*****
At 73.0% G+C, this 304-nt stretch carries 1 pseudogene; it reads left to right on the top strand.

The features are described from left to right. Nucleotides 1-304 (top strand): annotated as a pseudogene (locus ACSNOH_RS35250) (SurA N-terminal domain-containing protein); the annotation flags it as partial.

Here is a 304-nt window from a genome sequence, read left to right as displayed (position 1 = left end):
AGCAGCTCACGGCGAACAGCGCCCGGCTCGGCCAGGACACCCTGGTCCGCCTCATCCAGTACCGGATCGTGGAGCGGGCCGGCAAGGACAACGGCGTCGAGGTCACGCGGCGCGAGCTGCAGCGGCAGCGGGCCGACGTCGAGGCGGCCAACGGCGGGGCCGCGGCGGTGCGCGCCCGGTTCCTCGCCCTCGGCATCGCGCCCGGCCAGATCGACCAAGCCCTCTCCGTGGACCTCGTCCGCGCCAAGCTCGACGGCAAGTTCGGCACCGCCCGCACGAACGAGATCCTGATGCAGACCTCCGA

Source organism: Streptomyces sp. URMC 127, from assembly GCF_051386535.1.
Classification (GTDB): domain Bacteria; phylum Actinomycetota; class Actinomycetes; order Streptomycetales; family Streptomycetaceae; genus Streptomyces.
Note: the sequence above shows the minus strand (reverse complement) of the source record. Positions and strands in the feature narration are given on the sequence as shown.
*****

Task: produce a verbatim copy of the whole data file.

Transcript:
At 73.0% G+C, this 304-nt stretch carries 1 pseudogene; it reads left to right on the top strand.

The features are described from left to right. Nucleotides 1-304 (top strand): annotated as a pseudogene (locus ACSNOH_RS35250) (SurA N-terminal domain-containing protein); the annotation flags it as partial.

Here is a 304-nt window from a genome sequence, read left to right as displayed (position 1 = left end):
AGCAGCTCACGGCGAACAGCGCCCGGCTCGGCCAGGACACCCTGGTCCGCCTCATCCAGTACCGGATCGTGGAGCGGGCCGGCAAGGACAACGGCGTCGAGGTCACGCGGCGCGAGCTGCAGCGGCAGCGGGCCGACGTCGAGGCGGCCAACGGCGGGGCCGCGGCGGTGCGCGCCCGGTTCCTCGCCCTCGGCATCGCGCCCGGCCAGATCGACCAAGCCCTCTCCGTGGACCTCGTCCGCGCCAAGCTCGACGGCAAGTTCGGCACCGCCCGCACGAACGAGATCCTGATGCAGACCTCCGA

Source organism: Streptomyces sp. URMC 127, from assembly GCF_051386535.1.
Classification (GTDB): domain Bacteria; phylum Actinomycetota; class Actinomycetes; order Streptomycetales; family Streptomycetaceae; genus Streptomyces.
Note: the sequence above shows the minus strand (reverse complement) of the source record. Positions and strands in the feature narration are given on the sequence as shown.